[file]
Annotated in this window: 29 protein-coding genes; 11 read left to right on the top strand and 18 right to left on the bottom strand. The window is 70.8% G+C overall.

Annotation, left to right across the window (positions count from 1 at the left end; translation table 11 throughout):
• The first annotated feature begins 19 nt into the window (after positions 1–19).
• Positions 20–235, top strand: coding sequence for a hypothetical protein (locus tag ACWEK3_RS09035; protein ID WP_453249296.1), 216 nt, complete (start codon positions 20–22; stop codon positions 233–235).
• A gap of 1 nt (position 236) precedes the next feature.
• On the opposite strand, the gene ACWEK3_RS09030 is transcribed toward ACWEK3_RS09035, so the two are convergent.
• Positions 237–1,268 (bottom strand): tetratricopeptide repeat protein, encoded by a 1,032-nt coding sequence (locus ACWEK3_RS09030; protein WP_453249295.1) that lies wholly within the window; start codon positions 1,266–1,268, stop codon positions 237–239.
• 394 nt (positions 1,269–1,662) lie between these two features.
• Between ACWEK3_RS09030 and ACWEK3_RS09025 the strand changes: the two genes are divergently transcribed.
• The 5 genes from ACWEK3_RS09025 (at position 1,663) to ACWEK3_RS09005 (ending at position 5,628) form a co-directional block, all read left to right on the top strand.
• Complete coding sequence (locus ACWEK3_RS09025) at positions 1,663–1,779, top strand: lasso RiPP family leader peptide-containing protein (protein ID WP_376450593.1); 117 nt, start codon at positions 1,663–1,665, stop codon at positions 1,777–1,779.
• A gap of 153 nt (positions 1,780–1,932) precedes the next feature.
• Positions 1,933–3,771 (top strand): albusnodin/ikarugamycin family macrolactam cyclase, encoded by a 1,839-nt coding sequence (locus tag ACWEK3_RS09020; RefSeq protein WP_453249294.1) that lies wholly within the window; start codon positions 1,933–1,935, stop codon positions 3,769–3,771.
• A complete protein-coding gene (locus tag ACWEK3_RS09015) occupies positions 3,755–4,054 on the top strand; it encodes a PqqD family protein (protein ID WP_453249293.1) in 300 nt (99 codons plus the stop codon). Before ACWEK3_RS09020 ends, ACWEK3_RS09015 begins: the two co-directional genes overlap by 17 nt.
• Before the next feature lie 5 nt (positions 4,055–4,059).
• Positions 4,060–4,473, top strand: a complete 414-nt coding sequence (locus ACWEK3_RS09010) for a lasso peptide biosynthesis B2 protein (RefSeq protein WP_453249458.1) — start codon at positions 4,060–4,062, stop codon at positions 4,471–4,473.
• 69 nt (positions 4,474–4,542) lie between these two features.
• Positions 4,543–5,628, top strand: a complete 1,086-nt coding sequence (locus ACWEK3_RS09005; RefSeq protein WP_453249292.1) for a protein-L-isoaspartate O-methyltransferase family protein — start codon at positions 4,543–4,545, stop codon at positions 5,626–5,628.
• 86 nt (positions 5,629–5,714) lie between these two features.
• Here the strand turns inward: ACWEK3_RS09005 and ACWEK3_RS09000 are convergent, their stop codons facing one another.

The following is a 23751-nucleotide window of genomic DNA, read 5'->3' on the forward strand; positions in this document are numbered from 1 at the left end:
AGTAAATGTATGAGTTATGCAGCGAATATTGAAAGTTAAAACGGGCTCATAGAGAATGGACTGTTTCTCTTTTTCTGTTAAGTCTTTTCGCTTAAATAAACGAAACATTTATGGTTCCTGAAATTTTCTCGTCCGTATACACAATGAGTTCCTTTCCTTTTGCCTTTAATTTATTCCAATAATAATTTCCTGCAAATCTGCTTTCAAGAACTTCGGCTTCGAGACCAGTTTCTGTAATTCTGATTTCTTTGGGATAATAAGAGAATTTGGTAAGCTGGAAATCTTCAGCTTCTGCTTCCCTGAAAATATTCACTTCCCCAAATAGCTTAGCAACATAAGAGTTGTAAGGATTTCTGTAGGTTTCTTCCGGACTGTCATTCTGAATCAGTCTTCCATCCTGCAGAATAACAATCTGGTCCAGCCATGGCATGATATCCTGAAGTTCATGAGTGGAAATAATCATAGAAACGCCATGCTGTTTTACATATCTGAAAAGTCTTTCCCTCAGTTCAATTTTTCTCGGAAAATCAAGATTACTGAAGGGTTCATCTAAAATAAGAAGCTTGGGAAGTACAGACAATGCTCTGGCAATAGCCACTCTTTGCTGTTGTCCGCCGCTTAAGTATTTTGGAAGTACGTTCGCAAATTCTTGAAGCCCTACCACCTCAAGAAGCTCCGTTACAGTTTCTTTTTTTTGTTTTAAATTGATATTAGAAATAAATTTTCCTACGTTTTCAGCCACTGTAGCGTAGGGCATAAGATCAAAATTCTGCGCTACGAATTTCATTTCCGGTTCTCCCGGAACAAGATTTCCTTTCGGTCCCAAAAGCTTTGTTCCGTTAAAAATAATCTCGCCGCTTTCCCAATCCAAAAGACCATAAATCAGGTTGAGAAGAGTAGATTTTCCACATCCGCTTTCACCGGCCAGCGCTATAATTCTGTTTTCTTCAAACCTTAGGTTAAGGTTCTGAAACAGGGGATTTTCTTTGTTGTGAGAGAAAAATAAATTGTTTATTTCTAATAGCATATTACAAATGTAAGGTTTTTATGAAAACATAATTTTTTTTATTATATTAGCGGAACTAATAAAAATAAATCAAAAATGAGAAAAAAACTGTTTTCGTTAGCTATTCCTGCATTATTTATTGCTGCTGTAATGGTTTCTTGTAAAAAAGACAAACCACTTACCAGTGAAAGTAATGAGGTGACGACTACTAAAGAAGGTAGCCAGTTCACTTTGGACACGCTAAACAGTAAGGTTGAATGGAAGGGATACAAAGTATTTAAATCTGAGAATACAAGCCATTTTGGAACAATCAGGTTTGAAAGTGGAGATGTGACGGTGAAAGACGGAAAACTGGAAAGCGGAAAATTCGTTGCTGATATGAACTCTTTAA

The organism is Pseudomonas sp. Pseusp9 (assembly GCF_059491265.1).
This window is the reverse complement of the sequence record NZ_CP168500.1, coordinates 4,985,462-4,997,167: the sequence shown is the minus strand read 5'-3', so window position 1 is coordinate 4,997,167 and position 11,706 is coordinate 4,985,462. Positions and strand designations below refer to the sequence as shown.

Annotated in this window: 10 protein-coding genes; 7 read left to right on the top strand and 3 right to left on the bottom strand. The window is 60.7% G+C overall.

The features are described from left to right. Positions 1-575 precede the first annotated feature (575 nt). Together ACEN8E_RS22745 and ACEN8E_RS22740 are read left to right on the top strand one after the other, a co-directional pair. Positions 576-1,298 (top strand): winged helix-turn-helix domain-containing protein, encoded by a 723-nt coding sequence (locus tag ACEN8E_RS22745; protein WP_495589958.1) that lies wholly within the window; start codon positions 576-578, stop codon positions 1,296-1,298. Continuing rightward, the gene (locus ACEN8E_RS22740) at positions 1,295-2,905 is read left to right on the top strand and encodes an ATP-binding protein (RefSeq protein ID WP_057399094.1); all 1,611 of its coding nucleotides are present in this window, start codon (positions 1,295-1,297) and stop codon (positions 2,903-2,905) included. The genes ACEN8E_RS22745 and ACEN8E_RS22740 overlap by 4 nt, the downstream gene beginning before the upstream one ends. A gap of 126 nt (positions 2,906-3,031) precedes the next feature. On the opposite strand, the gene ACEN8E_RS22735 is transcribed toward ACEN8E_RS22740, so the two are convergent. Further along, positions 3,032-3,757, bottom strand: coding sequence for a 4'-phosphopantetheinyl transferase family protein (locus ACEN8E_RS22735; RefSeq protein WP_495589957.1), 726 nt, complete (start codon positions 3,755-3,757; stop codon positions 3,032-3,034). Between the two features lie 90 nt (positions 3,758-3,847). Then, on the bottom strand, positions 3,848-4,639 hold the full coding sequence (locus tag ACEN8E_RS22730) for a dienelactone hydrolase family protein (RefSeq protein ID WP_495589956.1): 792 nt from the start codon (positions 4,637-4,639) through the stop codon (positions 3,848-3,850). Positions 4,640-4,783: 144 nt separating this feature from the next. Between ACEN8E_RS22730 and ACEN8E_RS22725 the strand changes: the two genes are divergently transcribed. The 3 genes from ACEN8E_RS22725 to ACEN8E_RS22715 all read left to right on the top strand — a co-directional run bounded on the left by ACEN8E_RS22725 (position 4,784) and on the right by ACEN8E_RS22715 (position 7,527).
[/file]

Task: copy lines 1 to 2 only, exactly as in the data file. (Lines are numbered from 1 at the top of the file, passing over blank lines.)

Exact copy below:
Annotated in this window: 29 protein-coding genes; 11 read left to right on the top strand and 18 right to left on the bottom strand. The window is 70.8% G+C overall.

Annotation, left to right across the window (positions count from 1 at the left end; translation table 11 throughout):